With a pretty optimistic view, Lawson could become this year's version of Tony Parker. Parker and Lawson are both lightning-quick point guards and an examination of the numbers show they are remarkably similar. They have the exact same assist rate and Lawson actually shoots better and rebounds at a higher rate. Parker has the ball in his hands a lot more, runs the offense and is much more adept at scoring in the half-court offense, which will always be a challenge for the 5-foot-10-inch Lawson.
His speed is game-altering and the way he came out and took charge in game six by burying his first four three-pointers showed he is unafraid of the big moments. He needs to work on the same things almost all young guards do -- decreasing turnovers and increasing floor command -- but he's surely the most promising young star on the roster.
The Denver Post is reporting Lawson is hoping to work on a contract extension during the summer. Despite an up-and-down series against the Lakers, he averaged nineteen points and six assists per game while shooting 51 percent from the field.
Gallinari's skills are apparent, and despite a bad series against the Lakers in which he shot 36 percent from the field and a measly 17 percent from the three-point line, he seems to be a big part of Denver's future. The Nuggets signed him to a four-year extension this season that makes him the highest paid player on the team.
But the big Italian simply needs to affect the game in more ways than scoring. At six-foot-ten-inches, he needs to grab more than his career average of 4.5 rebounds per game and he's shot 41 percent from the field for the past three seasons. For Gallo, the recipe is fewer mid-range jumpers and more drives to the basket.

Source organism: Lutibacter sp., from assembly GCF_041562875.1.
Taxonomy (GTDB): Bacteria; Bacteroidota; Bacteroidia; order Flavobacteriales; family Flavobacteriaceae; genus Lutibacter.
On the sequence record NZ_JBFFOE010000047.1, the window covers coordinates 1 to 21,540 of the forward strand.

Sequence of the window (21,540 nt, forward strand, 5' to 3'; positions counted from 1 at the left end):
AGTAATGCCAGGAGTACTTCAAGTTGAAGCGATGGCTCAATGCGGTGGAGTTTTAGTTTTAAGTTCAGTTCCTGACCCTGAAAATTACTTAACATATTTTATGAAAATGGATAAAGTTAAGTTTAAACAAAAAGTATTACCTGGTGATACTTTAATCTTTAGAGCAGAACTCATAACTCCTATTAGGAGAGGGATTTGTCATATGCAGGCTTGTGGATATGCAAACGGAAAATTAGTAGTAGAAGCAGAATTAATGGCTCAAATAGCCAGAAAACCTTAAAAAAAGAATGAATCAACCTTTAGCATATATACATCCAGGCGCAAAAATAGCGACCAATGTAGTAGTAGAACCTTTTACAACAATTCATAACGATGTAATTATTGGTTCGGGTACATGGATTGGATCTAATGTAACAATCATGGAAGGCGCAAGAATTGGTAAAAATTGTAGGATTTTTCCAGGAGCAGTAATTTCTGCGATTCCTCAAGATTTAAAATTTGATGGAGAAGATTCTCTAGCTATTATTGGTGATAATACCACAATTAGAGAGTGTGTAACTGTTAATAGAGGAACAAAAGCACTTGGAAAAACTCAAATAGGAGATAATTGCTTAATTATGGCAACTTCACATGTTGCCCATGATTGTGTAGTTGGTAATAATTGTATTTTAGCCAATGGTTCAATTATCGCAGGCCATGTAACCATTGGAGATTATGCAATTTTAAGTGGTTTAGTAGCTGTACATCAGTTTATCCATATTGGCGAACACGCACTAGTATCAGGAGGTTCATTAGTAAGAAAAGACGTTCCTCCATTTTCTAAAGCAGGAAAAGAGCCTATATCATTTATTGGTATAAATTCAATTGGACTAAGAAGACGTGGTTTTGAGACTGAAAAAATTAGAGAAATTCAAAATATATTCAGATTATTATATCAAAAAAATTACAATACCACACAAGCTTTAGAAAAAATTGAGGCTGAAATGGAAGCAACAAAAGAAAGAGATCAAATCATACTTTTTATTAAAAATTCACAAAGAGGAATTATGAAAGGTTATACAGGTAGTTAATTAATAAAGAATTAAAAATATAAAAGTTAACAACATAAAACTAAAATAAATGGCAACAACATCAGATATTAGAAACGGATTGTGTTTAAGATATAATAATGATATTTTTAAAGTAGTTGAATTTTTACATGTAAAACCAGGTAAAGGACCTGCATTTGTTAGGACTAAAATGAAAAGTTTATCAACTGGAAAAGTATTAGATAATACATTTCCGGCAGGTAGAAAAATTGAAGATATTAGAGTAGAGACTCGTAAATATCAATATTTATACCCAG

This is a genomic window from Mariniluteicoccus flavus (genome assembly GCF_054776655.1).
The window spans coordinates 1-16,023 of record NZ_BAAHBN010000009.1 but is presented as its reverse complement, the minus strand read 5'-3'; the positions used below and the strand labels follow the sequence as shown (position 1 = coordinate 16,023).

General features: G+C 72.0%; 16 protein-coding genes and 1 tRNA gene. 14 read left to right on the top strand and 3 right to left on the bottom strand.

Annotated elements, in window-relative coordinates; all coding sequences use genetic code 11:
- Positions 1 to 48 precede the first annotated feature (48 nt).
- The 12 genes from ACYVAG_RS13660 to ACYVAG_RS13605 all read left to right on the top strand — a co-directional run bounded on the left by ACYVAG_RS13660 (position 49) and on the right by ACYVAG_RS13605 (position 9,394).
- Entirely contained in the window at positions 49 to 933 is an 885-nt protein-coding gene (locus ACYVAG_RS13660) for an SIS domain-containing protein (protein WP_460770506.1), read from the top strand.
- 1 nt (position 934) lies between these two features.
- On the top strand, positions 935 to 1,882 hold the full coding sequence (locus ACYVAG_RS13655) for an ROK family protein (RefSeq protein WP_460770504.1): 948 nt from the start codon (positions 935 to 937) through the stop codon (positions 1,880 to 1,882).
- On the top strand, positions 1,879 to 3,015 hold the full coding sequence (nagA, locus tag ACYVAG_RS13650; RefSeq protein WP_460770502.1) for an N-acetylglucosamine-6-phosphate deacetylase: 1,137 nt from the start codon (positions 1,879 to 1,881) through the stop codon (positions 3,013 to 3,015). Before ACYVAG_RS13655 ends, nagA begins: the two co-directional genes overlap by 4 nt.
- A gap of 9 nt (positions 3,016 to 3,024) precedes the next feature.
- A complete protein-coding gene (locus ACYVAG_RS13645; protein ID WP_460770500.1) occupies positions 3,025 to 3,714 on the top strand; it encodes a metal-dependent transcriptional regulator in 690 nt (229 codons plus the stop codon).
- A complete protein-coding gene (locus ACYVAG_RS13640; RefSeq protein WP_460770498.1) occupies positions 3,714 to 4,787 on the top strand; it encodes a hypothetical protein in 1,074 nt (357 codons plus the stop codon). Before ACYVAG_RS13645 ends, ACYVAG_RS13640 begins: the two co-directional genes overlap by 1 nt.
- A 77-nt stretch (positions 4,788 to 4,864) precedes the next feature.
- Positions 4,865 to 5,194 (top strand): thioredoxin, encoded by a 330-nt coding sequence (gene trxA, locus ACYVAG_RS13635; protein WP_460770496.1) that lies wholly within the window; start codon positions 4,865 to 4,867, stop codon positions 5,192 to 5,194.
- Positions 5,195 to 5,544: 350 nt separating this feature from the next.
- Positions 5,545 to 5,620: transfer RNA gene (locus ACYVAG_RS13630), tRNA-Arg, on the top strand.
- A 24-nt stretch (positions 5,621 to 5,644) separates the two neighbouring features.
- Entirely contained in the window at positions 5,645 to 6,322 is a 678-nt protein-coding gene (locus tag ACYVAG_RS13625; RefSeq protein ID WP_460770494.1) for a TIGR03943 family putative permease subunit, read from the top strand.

Rookie Kenneth Faried also represents a lot of promise. He's seventh in the league in rebounding rate and averaged a double-double in his first playoff series. He scored the first two buckets for the Nuggets in game seven on real post moves and showed almost no signs of rookie jitters on the big stage. There's also this.
The next wild card is McGee. He's almost as likely to dunk in the opponent's basket as he is to pull off any kind of legitimate post move, so trying to guess his future is futile at best. Nuggets management has said it wants to sign him long-term. McGee is a restricted free agent this summer, meaning the Nuggets can match any offer another team gives him. Given the dearth of quality big men in the league and McGee's tantalizing athleticism, a team offering him $10 million a year is not off the table.
As for other loose ends, Andre Miller is an unrestricted free agent and has said he either wants to start somewhere or play for a title-contender. Miller is probably smart enough to realize he will be close to retirement by the time Denver is able to contend for a championship.
The Nuggets have just over $50 million committed for next season and the salary cap is likely to rise from this season's $58 million. That space could quickly be eaten up if the Nuggets sign McGee, who spoke glowingly about the organization and his time in Denver.
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The Nuggets will also get Chandler back next year to add to its collection of swing-men. But much of this is shuffling of pieces on a team that will likely make the playoffs but is not capable of advancing past the first round.
For the Nuggets to get to the next level, several players need to make a leap in production or General Manager Masai Ujiri must package several of his pieces for a proven difference-maker. That is, unless they are intent on bucking traditional NBA wisdom and winning a title with a slew of good but not great players.